Audacious Thinking


Bike-Underpassby Rob White

Over the last few week, there has been a fair amount of dialogue about conservation lands, urban boundaries, and technology business parks. Though the Vanguard community has spent many electrons discussing these topics, I was intrigued by a comment made by one poster that we should think “audaciously.”

Though the poster was relatively explicit in what they had in mind from that word, I pondered what that means to me. And how does that apply to my work, my life and my personal goals. Do I want to be audacious? And if so, what does that mean?

A few days ago I met with an entrepreneur who wants to work with UCD undergraduate students to develop their ideas into businesses and help them find a mentoring network to create a better environment for success. As we were talking, he was describing how his father and mother had immigrated to the US back in the 1960s with only $7 but a drive to be in America, where all “dreams come true.” They set about working labor intensive jobs for several years while looking for more promising work.

His father was a degreed particle physicist, back when few people knew what particles really even were in the context of physics. But finding work in America took some time. Eventually, he was employed in the silicon wafer industry and had several innovations that led to better wafer densities and memory storage. As I was told, it also led to financial stability for this entrepreneur’s father and mother and the father then branched out into housing development and other interests.

What was really intriguing about the story was that towards the end of the father’s life, this entrepreneur asked his dad why he had been so successful… what had been the secret to make him accomplish so much? As it turns out, the father said simply, “I didn’t know I couldn’t.” in other words, he had audacious thinking.

This weekend, my wife decided to take up long distance running again. Now, you may ask, ‘who just takes up long distance running?’ My wife. She had been regularly doing half marathons for about 18 months up until March 17th of this year when she got a pinched sciatic nerve and was unable to run due to the pain. It healed and stopped really giving her problems this summer, but she wasn’t yet ready to go back to running until just a few days ago.

What helped her make up her mind to start running again was a conversation we had that ended with the thought from me that she could “just start again and see what happens.” So she went out and ran 7 miles the next day. And 7 ½ miles the next day. And her comment to me was something akin to “just do it”… she said, “I guess I can just run if I like.” This is pretty audacious thinking, but it led to the result she was hoping for, which is to start her running routine again.

My thought on how this applies to Davis is that there sometimes seem to be many roadblocks in our way and many obstacles that can seem unsurmountable. What is stopping us from being the leader in energy efficiency, waste reduction, and water conservation? Nothing. These don’t typically carry very significant costs for implementation (and are often free since much of the implementation is mindset), but we are not the recognized world leader for this area of sustainability. We could be. But that would be audacious thinking.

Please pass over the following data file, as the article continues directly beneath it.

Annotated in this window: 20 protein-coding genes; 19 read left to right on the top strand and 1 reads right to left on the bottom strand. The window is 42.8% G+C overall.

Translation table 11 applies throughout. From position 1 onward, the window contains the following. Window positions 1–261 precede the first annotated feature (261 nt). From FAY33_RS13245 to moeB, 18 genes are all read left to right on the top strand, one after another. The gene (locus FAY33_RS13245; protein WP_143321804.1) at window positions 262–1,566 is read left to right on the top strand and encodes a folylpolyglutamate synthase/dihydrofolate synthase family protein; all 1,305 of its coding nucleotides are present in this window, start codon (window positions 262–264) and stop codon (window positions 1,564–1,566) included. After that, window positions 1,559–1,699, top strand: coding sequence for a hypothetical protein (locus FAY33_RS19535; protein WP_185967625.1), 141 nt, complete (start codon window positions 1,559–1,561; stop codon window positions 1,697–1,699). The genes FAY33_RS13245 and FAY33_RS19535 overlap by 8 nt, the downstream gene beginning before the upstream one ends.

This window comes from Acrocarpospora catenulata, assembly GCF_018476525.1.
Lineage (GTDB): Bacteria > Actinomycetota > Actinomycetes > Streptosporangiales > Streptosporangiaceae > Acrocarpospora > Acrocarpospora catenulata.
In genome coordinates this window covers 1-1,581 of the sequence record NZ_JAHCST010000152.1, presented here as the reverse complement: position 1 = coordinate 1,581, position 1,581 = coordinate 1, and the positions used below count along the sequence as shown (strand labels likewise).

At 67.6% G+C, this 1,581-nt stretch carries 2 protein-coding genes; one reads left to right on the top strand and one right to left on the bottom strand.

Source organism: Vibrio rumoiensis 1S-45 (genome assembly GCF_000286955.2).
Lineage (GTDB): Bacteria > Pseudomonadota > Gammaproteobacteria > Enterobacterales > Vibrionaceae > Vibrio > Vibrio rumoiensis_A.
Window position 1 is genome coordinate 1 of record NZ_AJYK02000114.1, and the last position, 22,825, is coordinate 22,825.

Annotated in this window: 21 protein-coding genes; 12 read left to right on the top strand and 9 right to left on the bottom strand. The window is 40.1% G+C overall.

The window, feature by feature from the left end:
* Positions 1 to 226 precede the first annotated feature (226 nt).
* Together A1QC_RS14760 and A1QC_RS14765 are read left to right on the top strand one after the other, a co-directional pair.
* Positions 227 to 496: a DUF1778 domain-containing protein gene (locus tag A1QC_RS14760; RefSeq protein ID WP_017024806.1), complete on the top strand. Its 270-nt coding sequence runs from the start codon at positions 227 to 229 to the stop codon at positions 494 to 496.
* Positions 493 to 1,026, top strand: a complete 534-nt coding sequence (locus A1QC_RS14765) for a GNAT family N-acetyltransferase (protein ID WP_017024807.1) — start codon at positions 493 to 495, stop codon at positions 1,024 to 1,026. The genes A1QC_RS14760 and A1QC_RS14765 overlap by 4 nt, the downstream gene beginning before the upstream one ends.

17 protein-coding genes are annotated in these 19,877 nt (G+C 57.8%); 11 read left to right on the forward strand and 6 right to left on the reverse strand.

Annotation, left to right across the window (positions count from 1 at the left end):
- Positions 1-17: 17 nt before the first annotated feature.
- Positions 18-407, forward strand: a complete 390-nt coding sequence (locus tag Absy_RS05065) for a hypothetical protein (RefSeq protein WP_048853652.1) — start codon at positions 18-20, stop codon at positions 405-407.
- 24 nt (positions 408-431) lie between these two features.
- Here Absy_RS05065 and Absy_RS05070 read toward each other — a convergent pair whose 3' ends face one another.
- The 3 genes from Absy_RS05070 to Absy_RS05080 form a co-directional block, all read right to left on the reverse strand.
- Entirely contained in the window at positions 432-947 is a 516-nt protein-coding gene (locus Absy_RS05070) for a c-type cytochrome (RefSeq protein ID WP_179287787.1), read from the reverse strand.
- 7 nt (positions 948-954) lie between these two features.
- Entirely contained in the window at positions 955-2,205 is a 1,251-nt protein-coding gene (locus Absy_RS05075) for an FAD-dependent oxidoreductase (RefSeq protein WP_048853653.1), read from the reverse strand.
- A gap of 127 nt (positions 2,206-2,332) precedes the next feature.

What about transportation mode share shifting a few more % points towards bikes and walking? Sure, we could use more bicycle infrastructure and sometimes walking is inconvenient due to weather, but shouldn’t we as the community of Davis be able to ‘think audacious’ and eek out a few more mode shifts? I mostly walk from city hall to much of the downtown and campus and rarely drive my car unless really necessary. But I constantly observe cars going just a few blocks from the neighborhood surrounding downtown and often wonder if that trip could be avoided.

But let’s really think audacious… what if we had a:

•·       Robust economy that was diverse and sustainable,

•·       Infrastructure that was well-maintained and routinely replaced when beyond it useful life,

•·       Community that felt engaged and informed, and

•·       City that we spoke only positively about, without apology or caveat.

What might that town look like? How would it achieve these and any other goals the community might consider invaluable? Where would be find the leadership and engagement to get these efforts completed?

I would really love for each of us to adopt an ‘audacious thinking’ mentality when assessing how we might each meet our individual, neighborhood, and city-wide goals. How do you individually help your neighbors and yourself make the community the place where people see ‘audacious thinking’ all around.

Thoughts or comments, and you can always reach me at

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13 thoughts on “Audacious Thinking”

  1. Phil Coleman

    “My thought on how this applies to Davis is that there sometimes seem to be many roadblocks in our way and many obstacles that can seem unsurmountable.”

    Embrace that thought and any and all great ideas are already doomed.

    Major accomplishments–or the absence of same–is simply due to mindset. When one examines a proposal with the primary thought of what could go wrong or what are the obstacles, nothing happens!